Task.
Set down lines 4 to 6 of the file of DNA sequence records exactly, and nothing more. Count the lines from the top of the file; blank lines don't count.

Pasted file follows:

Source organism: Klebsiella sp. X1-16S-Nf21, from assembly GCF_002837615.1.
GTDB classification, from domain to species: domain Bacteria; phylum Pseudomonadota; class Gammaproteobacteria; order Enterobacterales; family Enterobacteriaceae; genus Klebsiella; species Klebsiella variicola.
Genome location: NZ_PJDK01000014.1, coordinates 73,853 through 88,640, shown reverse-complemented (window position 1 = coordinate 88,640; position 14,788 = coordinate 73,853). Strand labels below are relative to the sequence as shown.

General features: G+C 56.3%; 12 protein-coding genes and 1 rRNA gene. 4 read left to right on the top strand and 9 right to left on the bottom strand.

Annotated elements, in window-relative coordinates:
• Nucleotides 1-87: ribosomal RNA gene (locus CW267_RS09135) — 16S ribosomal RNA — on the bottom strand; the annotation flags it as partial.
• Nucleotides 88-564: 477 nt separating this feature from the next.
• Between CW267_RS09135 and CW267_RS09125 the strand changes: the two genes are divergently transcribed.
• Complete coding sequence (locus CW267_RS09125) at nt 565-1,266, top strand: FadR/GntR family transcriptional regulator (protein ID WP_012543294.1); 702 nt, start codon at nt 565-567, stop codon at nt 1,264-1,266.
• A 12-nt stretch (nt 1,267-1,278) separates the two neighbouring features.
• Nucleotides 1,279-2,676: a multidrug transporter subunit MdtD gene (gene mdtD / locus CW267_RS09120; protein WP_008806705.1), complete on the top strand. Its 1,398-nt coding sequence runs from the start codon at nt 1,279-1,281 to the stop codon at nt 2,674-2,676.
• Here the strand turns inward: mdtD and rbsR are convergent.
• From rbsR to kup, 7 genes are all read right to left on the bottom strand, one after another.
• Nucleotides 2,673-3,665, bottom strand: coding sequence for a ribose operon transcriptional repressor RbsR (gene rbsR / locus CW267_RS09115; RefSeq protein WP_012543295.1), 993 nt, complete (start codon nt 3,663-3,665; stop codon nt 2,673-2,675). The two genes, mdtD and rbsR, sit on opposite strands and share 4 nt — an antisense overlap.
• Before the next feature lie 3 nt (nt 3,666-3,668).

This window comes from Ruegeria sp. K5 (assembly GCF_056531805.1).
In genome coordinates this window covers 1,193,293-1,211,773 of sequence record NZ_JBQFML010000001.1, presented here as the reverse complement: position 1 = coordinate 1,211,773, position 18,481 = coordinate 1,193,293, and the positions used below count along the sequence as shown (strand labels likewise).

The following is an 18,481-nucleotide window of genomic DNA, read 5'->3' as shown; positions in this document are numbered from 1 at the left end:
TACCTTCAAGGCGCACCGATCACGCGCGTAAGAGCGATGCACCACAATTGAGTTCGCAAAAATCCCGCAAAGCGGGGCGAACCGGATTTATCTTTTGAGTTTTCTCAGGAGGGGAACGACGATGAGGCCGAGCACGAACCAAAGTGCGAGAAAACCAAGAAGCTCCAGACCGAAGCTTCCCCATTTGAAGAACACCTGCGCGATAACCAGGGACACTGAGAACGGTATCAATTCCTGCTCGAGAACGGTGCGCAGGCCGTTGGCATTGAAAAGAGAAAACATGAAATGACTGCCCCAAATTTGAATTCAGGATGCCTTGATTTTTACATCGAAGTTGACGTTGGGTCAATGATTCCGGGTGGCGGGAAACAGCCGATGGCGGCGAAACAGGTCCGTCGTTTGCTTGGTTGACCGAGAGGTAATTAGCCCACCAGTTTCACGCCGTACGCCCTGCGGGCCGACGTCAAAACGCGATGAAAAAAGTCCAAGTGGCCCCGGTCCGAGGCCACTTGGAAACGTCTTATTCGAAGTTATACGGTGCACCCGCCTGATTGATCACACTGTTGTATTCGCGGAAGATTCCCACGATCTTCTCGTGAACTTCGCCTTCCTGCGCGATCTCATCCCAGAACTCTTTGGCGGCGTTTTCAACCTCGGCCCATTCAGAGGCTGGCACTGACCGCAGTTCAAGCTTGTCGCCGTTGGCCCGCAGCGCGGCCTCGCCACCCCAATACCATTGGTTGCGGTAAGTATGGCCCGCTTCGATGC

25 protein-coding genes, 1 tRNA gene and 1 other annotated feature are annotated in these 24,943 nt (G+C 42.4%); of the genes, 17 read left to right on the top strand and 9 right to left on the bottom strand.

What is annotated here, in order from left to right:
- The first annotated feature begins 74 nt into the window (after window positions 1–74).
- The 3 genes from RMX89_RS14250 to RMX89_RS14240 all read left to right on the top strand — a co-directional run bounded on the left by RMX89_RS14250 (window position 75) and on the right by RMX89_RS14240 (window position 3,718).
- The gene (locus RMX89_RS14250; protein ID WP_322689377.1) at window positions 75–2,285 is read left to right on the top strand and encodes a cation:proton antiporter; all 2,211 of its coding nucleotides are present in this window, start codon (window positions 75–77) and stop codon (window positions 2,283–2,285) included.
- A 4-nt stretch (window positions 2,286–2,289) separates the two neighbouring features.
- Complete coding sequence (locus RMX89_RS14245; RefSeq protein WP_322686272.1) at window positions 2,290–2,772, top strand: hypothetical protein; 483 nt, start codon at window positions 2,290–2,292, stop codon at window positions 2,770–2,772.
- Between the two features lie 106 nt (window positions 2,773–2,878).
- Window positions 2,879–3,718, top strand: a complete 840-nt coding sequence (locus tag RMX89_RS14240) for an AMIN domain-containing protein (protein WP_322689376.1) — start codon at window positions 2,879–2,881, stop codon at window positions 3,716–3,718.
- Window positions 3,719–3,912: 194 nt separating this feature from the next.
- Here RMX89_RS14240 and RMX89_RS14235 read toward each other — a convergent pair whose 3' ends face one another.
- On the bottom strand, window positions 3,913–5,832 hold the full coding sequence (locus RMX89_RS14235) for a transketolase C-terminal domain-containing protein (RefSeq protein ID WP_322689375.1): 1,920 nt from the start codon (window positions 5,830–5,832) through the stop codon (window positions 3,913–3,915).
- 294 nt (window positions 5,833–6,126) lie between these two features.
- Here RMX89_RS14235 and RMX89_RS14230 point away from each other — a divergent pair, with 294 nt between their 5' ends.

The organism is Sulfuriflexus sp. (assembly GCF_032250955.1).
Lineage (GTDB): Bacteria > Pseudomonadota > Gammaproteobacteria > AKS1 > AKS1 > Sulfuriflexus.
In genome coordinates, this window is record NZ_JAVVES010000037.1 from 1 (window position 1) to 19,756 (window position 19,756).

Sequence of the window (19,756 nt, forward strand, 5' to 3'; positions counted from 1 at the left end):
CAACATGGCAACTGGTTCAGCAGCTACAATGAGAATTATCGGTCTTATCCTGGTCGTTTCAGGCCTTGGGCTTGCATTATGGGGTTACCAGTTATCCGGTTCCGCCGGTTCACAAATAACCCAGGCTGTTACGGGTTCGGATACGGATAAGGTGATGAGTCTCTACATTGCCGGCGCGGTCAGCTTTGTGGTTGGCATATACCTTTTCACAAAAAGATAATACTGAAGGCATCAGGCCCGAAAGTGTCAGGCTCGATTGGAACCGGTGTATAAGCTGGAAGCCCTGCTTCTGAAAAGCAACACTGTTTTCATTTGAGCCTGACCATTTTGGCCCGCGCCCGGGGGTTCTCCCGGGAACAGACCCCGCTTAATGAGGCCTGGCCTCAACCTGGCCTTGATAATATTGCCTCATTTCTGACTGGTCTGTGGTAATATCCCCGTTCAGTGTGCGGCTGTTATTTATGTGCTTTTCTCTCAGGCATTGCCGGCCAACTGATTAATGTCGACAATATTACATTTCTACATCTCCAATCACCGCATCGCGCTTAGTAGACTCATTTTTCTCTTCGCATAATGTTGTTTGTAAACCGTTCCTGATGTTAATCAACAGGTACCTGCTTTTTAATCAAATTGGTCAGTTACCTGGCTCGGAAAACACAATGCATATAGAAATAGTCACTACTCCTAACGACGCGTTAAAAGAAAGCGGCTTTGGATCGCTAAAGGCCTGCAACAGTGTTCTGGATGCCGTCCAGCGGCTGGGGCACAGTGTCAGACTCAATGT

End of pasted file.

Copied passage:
General features: G+C 56.3%; 12 protein-coding genes and 1 rRNA gene. 4 read left to right on the top strand and 9 right to left on the bottom strand.

Annotated elements, in window-relative coordinates:
• Nucleotides 1-87: ribosomal RNA gene (locus CW267_RS09135) — 16S ribosomal RNA — on the bottom strand; the annotation flags it as partial.